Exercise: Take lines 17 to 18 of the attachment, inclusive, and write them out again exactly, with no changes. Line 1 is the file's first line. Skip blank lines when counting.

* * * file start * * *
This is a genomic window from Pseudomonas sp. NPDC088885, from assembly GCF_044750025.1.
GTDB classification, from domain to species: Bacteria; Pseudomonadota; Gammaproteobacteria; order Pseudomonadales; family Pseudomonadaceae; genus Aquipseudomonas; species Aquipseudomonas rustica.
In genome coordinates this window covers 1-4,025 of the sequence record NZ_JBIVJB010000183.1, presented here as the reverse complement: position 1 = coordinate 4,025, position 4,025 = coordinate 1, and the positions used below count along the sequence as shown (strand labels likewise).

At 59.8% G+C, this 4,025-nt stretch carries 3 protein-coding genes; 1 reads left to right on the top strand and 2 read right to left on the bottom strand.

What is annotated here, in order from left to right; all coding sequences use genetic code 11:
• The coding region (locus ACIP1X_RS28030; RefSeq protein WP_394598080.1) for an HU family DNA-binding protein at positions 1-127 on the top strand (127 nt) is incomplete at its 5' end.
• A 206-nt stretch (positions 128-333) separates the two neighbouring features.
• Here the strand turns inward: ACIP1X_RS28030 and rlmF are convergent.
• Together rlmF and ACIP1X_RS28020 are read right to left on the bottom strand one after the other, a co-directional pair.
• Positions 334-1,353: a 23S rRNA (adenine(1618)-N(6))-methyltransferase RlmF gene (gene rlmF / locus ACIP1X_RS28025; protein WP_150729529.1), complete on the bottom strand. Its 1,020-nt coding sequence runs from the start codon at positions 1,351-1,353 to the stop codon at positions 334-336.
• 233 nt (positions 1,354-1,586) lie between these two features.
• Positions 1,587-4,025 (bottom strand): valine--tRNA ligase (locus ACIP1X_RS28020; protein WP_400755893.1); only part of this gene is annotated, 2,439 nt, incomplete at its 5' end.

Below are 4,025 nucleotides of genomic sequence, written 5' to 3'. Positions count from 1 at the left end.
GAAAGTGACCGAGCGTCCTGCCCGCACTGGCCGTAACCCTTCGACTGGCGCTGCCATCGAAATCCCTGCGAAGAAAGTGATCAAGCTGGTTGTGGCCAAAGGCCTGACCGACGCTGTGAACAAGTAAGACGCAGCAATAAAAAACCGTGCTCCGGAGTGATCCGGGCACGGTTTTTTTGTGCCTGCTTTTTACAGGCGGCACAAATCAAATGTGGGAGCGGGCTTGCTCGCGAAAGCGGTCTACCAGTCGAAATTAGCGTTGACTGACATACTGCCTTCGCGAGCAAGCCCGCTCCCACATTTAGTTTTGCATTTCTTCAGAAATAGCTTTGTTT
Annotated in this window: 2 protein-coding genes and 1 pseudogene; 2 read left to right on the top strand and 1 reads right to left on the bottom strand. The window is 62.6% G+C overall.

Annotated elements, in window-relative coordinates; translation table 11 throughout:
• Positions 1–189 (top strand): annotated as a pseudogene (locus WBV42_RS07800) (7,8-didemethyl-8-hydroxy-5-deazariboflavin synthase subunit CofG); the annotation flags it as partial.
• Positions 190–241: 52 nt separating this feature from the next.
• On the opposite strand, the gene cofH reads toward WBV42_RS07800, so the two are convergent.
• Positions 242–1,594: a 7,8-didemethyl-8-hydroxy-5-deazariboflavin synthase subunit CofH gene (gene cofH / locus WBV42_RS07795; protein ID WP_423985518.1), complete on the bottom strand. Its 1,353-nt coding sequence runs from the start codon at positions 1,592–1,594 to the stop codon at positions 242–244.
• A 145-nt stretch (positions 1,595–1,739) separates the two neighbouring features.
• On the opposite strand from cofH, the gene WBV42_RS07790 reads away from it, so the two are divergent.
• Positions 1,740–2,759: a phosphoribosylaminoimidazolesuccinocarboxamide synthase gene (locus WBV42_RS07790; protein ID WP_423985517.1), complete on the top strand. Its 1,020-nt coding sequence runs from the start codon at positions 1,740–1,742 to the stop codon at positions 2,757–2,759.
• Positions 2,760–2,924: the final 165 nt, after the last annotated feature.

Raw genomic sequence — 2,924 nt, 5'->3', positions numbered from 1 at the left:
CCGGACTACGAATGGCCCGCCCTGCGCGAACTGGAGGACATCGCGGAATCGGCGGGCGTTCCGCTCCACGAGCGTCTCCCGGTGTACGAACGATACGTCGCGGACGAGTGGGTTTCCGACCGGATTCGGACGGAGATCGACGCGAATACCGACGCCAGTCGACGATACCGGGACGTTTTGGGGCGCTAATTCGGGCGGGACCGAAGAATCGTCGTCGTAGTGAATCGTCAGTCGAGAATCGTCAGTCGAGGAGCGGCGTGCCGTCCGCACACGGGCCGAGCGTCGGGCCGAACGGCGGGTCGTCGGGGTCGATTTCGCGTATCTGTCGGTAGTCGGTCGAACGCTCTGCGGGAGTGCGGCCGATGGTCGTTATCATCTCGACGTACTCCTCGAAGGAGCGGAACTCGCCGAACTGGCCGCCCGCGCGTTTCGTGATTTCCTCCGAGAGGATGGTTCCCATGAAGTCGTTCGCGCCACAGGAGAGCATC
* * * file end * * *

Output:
• Positions 1–189 (top strand): annotated as a pseudogene (locus WBV42_RS07800) (7,8-didemethyl-8-hydroxy-5-deazariboflavin synthase subunit CofG); the annotation flags it as partial.
• Positions 190–241: 52 nt separating this feature from the next.